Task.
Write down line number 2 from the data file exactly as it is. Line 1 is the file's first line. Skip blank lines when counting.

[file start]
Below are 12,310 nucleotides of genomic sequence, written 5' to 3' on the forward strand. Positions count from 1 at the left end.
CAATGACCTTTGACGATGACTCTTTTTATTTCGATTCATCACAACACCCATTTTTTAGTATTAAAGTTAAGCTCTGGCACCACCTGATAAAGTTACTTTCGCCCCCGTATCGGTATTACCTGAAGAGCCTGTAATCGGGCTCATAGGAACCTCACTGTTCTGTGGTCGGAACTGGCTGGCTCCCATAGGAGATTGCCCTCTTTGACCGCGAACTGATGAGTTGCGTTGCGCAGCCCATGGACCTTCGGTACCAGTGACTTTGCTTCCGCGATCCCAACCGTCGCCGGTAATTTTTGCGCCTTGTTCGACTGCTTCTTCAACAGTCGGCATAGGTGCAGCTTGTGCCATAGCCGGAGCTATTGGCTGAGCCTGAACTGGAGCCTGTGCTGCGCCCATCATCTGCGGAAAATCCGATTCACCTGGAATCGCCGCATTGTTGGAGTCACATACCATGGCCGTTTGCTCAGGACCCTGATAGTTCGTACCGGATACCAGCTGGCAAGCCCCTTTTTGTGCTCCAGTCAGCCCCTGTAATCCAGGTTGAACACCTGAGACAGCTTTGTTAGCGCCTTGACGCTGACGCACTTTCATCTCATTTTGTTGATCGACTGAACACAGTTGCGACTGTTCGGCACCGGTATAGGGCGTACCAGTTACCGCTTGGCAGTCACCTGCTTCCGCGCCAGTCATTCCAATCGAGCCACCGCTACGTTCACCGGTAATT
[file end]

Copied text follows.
CAATGACCTTTGACGATGACTCTTTTTATTTCGATTCATCACAACACCCATTTTTTAGTATTAAAGTTAAGCTCTGGCACCACCTGATAAAGTTACTTTCGCCCCCGTATCGGTATTACCTGAAGAGCCTGTAATCGGGCTCATAGGAACCTCACTGTTCTGTGGTCGGAACTGGCTGGCTCCCATAGGAGATTGCCCTCTTTGACCGCGAACTGATGAGTTGCGTTGCGCAGCCCATGGACCTTCGGTACCAGTGACTTTGCTTCCGCGATCCCAACCGTCGCCGGTAATTTTTGCGCCTTGTTCGACTGCTTCTTCAACAGTCGGCATAGGTGCAGCTTGTGCCATAGCCGGAGCTATTGGCTGAGCCTGAACTGGAGCCTGTGCTGCGCCCATCATCTGCGGAAAATCCGATTCACCTGGAATCGCCGCATTGTTGGAGTCACATACCATGGCCGTTTGCTCAGGACCCTGATAGTTCGTACCGGATACCAGCTGGCAAGCCCCTTTTTGTGCTCCAGTCAGCCCCTGTAATCCAGGTTGAACACCTGAGACAGCTTTGTTAGCGCCTTGACGCTGACGCACTTTCATCTCATTTTGTTGATCGACTGAACACAGTTGCGACTGTTCGGCACCGGTATAGGGCGTACCAGTTACCGCTTGGCAGTCACCTGCTTCCGCGCCAGTCATTCCAATCGAGCCACCGCTACGTTCACCGGTAATT